Please allow me to thank Nick Redman, Neil S. Bulk, La-La Land Records and 20th Century Fox for this extraordinary release of the complete score to “The Blue Max”. The score, which was meticulously restored by Mike Matessino and re-mastered by Daniel Hersch from original stereo elements, offers superb audio quality. We are provided the intended film score on Disc One, and the first-time-ever CD debut of the original LP program on Disc Two, along with bonus tracks that include previously unreleased source music. Folks this is one of Goldsmith’s supreme career efforts. A trio of fine themes support’s the film’s narrative and most interesting is the fact that they are all kindred, with the Love Theme and Stachel’s Themes both derived from the Blue Max Theme. This is perfectly conceived and served to produce superb thematic interplay. The Blue Max Theme, which animates the film, is one of the finest Main Titles in film score history. The action writing is of the highest order and superbly propels the battle scenes. I cannot recommend this score enough and heartily recommend it as essential to your collection.

Buy the Blue Max soundtrack from the Movie Music UK Store

Track Listing:

  • Main Title (2:28)
  • The New Arrival (1:26)
  • A Pretty Medal (1:45)
  • First Blood (2:26)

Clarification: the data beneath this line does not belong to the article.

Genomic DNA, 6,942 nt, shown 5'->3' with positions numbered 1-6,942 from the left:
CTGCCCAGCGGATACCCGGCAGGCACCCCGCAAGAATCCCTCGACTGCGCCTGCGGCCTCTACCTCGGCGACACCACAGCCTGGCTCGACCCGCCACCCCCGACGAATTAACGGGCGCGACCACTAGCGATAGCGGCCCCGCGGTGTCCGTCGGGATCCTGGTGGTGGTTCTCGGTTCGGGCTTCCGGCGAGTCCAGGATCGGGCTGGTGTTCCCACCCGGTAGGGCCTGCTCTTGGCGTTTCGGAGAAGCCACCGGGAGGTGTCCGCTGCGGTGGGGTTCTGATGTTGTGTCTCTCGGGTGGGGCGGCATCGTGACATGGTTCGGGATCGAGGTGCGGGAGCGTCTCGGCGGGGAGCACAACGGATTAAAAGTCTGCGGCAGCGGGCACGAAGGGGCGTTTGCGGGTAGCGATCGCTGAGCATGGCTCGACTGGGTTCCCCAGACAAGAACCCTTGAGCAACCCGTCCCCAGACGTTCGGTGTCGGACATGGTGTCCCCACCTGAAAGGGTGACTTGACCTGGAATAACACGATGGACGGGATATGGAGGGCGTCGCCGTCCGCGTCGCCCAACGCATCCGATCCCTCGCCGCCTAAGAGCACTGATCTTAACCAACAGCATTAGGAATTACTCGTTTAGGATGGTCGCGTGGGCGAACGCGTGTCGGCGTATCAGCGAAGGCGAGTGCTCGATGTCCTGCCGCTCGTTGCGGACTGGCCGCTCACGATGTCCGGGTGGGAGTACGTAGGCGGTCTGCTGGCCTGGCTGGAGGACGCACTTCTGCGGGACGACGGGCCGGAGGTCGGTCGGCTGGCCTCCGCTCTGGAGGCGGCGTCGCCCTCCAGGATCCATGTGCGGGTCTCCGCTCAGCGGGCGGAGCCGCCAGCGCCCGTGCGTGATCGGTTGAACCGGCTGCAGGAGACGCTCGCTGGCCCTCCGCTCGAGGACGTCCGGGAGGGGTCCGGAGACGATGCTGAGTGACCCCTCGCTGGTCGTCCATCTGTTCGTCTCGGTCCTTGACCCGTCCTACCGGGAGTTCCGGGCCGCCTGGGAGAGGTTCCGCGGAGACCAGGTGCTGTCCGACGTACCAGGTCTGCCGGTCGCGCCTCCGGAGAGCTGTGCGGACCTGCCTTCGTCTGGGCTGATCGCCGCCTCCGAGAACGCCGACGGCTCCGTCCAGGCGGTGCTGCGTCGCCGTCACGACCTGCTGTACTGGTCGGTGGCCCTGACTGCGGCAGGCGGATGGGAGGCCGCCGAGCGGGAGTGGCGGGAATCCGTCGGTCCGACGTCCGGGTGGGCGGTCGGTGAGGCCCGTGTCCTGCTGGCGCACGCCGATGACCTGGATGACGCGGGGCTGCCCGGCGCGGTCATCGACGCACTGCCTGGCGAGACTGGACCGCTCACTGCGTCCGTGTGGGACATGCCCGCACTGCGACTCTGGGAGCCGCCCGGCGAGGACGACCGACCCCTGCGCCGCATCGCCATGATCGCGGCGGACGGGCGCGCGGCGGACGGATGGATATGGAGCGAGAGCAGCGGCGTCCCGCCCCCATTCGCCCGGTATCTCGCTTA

• The First Victory (0:43)
  • The Captive (1:49)
  • The Victim (2:36)
  • The Cobra (1:41)
  • The Attack (5:33)
  • The Dinner Party (0:59)
  • A Small Favor (0:58)
  • Love Theme from The Blue Max (#1) (1:19)
  • A Good Man (0:28)
  • Intermission–Play Out (1:08)
  • Intermission–Play In (1:43)
  • The Bridge (3:19)
  • Love Theme from The Blue Max (#2) (1:36)
  • Retreat – Part I (3:16)
  • Retreat – Part II (4:31)
  • Stachel in Berlin–Part I (1:19)
  • Stachel in Berlin–Part II (1:16)
  • Nothing Needed (0:43)
  • Kaeti Has a Plan (3:33)
  • Stachel’s Last Flight (2:01)
  • End Title and Cast (2:45)
  • Main Title–The Blue Max [Original Album Presentation] (2:28)
  • Love Theme from The Blue Max [Original Album Presentation] (1:48)
  • Retreat [Original Album Presentation] (1:27)
  • First Blood [Original Album Presentation] (3:03)
  • Waltz [Original Album Presentation] (1:12)
  • Confirmed Kill [Original Album Presentation] (4:21)
  • The Lonely Victor [Original Album Presentation] (3:32)
  • Intermission Title [Original Album Presentation] (0:44)
  • Bridge Duel [Original Album Presentation] (3:16)
  • Battle [Original Album Presentation] (7:41)
  • Food Riot [Original Album Presentation] (2:32)
  • End Title [Original Album Presentation] (2:38)
  • Watch on the Rhine [Original Album Presentation] (1:48)
  • Pour Le Mérite March [Original Album Presentation] (2:18)
  • Deutschland (German National Anthem) (0:51)
  • Student Song Medley [SOURCE] (2:14)
  • Polish Girl [SOURCE] (0:44)
  • Freut Euch des Lebens [SOURCE] (1:30)
  • Artist’s Life #1 [SOURCE] (0:46)
  • German Parade March [SOURCE](1:31)
  • Artist’s Life #2 [SOURCE] (1:02)
  • Gloria March [SOURCE] (0:26)
  • The Attack (ORIGINAL VERSION) (5:36)
  • First Blood (REVISED OPENING) (0:57)
  • First Blood (DISCRETE VERSION) (2:27)
  • The Attack (ALTERNATE EDIT) (6:34)
  • Retreat Parts 1 & 2 (INTENDED FILM EDIT) (7:21)
  • End Cast (ALTERNATE TAKE) (1:15)

Running Time: 123 minutes 23 seconds

La-La Land Records LLLCD 1296 (1966/2014)

Music composed and conducted by Jerry Goldsmith. Orchestrations by Arthur Morton. Score produced by Jerry Goldsmith. Album produced by Nick Redman and Neil S. Bulk.